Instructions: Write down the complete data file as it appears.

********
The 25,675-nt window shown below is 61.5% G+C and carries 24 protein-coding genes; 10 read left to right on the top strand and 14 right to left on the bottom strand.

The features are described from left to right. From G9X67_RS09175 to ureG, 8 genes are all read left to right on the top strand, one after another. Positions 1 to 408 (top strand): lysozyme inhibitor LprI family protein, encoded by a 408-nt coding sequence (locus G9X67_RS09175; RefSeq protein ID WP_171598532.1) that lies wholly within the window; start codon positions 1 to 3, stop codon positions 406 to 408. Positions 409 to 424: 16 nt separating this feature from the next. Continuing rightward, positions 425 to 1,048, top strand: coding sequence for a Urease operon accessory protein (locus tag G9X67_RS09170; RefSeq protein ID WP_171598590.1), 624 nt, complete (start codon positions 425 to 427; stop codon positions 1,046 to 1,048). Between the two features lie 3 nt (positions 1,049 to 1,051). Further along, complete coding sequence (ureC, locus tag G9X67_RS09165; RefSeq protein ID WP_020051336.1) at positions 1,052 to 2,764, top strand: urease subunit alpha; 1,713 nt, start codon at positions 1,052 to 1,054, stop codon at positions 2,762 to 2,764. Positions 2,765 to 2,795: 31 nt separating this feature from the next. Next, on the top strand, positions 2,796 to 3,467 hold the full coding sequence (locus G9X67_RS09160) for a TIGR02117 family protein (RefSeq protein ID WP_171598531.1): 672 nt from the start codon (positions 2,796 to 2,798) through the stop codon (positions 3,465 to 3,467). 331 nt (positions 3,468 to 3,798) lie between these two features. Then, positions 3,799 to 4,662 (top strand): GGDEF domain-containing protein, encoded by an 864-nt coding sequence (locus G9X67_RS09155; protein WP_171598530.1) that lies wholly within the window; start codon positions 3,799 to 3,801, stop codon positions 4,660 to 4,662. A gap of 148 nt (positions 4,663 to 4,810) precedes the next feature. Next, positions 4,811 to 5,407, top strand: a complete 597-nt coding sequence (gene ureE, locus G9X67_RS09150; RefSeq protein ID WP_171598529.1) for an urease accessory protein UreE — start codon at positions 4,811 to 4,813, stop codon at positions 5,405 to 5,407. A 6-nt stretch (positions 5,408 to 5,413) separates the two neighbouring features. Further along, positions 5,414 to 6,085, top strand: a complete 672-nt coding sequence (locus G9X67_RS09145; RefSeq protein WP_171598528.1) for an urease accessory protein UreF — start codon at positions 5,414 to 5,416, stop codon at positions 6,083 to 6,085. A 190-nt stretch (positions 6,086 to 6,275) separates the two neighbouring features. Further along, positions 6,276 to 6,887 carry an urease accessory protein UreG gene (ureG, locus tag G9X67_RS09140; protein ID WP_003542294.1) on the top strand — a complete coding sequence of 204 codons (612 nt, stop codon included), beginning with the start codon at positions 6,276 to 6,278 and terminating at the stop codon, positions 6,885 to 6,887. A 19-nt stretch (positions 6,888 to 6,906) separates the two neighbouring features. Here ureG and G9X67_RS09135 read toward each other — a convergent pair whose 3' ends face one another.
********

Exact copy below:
The 25,675-nt window shown below is 61.5% G+C and carries 24 protein-coding genes; 10 read left to right on the top strand and 14 right to left on the bottom strand.

The features are described from left to right. From G9X67_RS09175 to ureG, 8 genes are all read left to right on the top strand, one after another. Positions 1 to 408 (top strand): lysozyme inhibitor LprI family protein, encoded by a 408-nt coding sequence (locus G9X67_RS09175; RefSeq protein ID WP_171598532.1) that lies wholly within the window; start codon positions 1 to 3, stop codon positions 406 to 408. Positions 409 to 424: 16 nt separating this feature from the next. Continuing rightward, positions 425 to 1,048, top strand: coding sequence for a Urease operon accessory protein (locus tag G9X67_RS09170; RefSeq protein ID WP_171598590.1), 624 nt, complete (start codon positions 425 to 427; stop codon positions 1,046 to 1,048). Between the two features lie 3 nt (positions 1,049 to 1,051). Further along, complete coding sequence (ureC, locus tag G9X67_RS09165; RefSeq protein ID WP_020051336.1) at positions 1,052 to 2,764, top strand: urease subunit alpha; 1,713 nt, start codon at positions 1,052 to 1,054, stop codon at positions 2,762 to 2,764. Positions 2,765 to 2,795: 31 nt separating this feature from the next. Next, on the top strand, positions 2,796 to 3,467 hold the full coding sequence (locus G9X67_RS09160) for a TIGR02117 family protein (RefSeq protein ID WP_171598531.1): 672 nt from the start codon (positions 2,796 to 2,798) through the stop codon (positions 3,465 to 3,467). 331 nt (positions 3,468 to 3,798) lie between these two features. Then, positions 3,799 to 4,662 (top strand): GGDEF domain-containing protein, encoded by an 864-nt coding sequence (locus G9X67_RS09155; protein WP_171598530.1) that lies wholly within the window; start codon positions 3,799 to 3,801, stop codon positions 4,660 to 4,662. A gap of 148 nt (positions 4,663 to 4,810) precedes the next feature. Next, positions 4,811 to 5,407, top strand: a complete 597-nt coding sequence (gene ureE, locus G9X67_RS09150; RefSeq protein ID WP_171598529.1) for an urease accessory protein UreE — start codon at positions 4,811 to 4,813, stop codon at positions 5,405 to 5,407. A 6-nt stretch (positions 5,408 to 5,413) separates the two neighbouring features. Further along, positions 5,414 to 6,085, top strand: a complete 672-nt coding sequence (locus G9X67_RS09145; RefSeq protein WP_171598528.1) for an urease accessory protein UreF — start codon at positions 5,414 to 5,416, stop codon at positions 6,083 to 6,085. A 190-nt stretch (positions 6,086 to 6,275) separates the two neighbouring features. Further along, positions 6,276 to 6,887 carry an urease accessory protein UreG gene (ureG, locus tag G9X67_RS09140; protein ID WP_003542294.1) on the top strand — a complete coding sequence of 204 codons (612 nt, stop codon included), beginning with the start codon at positions 6,276 to 6,278 and terminating at the stop codon, positions 6,885 to 6,887. A 19-nt stretch (positions 6,888 to 6,906) separates the two neighbouring features. Here ureG and G9X67_RS09135 read toward each other — a convergent pair whose 3' ends face one another.